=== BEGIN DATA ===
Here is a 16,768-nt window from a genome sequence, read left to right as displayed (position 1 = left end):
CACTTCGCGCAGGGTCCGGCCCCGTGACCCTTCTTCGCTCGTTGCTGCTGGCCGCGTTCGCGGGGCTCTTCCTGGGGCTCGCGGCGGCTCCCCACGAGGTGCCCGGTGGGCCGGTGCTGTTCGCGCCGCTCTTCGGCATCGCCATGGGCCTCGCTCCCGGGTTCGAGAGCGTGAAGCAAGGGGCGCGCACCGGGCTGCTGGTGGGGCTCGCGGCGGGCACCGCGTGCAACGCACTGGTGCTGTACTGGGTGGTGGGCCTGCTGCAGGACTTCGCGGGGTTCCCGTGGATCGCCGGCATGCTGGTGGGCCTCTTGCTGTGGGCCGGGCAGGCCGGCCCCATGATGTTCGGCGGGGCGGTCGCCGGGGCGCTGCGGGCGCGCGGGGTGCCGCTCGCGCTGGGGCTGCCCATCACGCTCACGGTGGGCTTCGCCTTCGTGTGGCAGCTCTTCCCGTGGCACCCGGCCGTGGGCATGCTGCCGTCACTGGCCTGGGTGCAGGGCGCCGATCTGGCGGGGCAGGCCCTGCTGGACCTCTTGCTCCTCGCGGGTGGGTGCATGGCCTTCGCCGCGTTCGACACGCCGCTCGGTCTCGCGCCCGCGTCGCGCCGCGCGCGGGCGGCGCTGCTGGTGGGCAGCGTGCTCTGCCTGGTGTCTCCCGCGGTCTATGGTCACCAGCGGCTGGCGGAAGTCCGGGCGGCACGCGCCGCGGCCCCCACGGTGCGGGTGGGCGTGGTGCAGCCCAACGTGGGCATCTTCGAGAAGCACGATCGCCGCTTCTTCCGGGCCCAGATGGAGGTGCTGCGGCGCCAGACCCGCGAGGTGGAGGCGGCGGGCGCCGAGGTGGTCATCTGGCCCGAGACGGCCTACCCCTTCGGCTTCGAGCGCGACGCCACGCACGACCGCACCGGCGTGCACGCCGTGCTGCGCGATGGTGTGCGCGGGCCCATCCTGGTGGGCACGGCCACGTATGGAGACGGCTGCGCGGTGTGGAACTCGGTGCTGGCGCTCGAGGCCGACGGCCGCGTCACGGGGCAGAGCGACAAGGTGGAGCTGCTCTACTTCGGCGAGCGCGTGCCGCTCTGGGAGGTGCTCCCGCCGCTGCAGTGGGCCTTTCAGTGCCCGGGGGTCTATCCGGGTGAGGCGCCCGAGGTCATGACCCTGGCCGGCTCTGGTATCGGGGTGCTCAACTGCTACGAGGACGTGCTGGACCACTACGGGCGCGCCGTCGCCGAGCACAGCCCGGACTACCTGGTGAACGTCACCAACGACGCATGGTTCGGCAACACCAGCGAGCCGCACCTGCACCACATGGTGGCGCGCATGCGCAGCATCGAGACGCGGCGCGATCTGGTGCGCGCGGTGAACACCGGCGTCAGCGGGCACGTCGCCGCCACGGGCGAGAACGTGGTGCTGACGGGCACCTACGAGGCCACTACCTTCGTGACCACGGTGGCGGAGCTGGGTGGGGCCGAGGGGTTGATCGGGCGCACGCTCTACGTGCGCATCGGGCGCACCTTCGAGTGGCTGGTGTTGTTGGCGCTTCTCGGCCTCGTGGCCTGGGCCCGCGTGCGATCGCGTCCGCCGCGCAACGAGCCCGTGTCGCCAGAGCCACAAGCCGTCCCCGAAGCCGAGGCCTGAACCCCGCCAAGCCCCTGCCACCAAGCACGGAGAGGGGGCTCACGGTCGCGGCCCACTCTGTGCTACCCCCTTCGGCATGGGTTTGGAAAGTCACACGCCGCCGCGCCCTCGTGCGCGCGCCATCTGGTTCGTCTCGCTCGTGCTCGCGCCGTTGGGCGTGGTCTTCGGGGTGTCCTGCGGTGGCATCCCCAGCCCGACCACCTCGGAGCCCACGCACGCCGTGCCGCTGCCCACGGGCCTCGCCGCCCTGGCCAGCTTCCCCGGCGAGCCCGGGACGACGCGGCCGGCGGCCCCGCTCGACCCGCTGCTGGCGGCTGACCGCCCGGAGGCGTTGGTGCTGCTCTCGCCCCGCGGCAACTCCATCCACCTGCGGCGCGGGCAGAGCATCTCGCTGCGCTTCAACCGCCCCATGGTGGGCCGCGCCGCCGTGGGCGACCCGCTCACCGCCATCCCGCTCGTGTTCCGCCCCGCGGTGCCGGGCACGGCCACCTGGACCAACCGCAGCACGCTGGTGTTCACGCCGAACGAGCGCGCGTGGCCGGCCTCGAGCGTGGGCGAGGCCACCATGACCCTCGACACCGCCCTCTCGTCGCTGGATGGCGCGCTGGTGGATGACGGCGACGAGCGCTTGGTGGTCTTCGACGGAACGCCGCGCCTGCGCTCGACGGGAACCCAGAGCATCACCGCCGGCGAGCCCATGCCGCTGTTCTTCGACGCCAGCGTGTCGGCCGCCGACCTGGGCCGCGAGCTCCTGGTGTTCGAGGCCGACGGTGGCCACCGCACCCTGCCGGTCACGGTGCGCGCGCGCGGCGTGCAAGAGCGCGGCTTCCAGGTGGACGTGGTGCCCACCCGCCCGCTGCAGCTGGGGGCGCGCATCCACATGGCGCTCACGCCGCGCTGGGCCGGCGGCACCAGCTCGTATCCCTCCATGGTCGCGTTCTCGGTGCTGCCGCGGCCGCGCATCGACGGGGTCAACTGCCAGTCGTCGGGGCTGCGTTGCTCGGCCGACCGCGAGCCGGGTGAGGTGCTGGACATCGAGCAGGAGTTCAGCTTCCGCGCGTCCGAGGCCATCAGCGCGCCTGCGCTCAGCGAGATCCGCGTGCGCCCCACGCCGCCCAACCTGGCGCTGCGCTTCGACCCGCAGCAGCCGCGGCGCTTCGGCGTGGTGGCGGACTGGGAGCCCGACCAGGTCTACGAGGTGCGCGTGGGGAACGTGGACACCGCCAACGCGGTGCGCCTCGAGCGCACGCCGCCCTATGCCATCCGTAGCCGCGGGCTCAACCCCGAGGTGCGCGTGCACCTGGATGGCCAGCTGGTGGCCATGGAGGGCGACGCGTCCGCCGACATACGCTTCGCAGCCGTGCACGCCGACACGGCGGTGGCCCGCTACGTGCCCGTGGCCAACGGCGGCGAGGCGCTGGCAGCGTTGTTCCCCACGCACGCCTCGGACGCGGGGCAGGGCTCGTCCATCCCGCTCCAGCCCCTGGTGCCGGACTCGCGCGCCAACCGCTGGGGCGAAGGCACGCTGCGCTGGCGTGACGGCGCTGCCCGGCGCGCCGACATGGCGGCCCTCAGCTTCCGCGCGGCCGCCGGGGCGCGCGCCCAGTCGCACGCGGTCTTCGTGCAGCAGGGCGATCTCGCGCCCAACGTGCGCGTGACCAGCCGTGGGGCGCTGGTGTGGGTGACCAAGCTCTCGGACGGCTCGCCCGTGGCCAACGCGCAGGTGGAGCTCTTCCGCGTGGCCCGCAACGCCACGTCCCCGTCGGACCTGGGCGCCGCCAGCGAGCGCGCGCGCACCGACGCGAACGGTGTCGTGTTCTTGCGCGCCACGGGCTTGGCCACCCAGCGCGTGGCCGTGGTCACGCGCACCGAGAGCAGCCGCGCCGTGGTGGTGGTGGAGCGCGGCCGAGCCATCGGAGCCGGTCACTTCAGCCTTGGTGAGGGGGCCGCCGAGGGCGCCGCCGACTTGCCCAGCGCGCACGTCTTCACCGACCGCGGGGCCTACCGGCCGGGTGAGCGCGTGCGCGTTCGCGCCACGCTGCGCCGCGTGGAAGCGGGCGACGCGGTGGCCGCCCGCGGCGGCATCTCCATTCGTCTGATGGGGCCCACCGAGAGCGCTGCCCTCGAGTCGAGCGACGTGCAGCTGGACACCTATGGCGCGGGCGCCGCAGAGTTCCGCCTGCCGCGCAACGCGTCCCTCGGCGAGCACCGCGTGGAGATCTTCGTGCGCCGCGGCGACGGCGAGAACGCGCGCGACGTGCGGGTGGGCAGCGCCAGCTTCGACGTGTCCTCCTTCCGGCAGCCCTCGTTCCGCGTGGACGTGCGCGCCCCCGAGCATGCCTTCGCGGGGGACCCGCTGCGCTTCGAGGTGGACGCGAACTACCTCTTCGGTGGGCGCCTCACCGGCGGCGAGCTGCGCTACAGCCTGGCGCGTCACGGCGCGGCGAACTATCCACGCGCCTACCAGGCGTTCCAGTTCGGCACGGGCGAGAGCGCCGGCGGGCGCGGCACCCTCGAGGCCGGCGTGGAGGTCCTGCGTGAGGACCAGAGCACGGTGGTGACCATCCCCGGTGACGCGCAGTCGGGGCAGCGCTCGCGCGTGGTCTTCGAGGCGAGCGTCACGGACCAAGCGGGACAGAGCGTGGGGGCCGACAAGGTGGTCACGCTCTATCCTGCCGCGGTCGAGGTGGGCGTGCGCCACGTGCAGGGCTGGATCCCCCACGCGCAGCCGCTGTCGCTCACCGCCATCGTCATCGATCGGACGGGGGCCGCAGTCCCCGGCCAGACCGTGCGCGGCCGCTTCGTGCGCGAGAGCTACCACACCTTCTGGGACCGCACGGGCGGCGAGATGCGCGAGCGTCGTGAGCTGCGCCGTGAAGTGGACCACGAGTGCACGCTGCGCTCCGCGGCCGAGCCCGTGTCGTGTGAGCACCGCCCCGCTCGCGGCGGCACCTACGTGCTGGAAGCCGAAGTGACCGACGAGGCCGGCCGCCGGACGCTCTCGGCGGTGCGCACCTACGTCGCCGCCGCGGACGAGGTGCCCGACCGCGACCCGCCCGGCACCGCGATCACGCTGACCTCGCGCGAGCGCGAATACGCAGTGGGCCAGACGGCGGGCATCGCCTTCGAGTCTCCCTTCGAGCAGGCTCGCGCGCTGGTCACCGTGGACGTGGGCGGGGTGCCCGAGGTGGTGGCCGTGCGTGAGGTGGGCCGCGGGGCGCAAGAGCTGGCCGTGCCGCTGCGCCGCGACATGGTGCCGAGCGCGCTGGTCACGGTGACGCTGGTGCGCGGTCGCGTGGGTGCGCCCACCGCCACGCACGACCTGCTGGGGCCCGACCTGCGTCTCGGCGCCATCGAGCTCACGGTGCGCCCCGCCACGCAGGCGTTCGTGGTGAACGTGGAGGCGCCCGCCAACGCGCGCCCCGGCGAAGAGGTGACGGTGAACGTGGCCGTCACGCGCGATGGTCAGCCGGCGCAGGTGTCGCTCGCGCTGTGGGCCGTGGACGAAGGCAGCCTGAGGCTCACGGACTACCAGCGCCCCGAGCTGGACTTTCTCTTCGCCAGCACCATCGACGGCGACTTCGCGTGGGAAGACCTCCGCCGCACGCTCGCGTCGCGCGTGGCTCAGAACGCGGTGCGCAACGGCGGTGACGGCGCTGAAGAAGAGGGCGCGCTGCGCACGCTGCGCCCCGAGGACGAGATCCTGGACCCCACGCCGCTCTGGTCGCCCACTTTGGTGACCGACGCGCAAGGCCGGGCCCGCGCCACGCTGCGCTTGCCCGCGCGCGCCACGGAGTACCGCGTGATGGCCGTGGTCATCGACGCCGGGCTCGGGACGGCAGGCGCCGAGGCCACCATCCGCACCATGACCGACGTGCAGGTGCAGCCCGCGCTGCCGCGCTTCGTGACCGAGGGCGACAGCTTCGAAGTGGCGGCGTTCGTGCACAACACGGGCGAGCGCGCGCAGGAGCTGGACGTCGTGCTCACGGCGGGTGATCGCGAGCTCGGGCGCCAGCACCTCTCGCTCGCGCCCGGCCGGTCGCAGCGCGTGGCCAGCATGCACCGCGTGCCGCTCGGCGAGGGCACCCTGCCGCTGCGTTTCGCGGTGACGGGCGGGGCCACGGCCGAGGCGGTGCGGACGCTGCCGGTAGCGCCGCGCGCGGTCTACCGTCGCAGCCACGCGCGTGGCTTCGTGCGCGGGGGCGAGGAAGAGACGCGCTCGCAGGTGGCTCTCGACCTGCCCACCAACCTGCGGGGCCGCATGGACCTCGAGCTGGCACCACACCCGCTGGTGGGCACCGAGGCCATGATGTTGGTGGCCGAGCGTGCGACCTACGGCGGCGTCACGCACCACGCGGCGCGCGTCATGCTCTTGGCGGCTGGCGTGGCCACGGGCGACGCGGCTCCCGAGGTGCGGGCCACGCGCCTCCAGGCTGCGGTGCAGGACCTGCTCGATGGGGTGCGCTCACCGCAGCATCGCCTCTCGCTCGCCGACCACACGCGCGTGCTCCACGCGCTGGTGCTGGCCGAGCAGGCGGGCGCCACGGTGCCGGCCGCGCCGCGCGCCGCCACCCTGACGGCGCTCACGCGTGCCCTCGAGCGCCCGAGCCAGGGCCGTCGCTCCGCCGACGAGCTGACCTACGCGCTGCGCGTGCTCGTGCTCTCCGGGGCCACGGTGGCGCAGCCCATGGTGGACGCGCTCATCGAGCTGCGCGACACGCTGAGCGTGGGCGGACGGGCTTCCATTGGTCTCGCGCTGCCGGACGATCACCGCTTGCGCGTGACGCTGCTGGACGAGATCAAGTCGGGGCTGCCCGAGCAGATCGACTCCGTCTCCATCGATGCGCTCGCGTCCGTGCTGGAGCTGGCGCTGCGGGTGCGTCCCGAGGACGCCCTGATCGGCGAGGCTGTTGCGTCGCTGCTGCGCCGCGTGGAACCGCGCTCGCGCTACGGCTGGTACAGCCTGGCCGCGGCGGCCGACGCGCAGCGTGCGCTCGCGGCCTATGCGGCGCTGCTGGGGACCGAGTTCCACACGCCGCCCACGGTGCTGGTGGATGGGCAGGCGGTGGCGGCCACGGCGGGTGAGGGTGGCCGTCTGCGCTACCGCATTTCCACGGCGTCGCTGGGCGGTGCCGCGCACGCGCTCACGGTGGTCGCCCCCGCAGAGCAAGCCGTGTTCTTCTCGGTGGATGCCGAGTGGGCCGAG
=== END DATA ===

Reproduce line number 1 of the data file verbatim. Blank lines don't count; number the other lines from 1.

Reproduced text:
Here is a 16,768-nt window from a genome sequence, read left to right as displayed (position 1 = left end):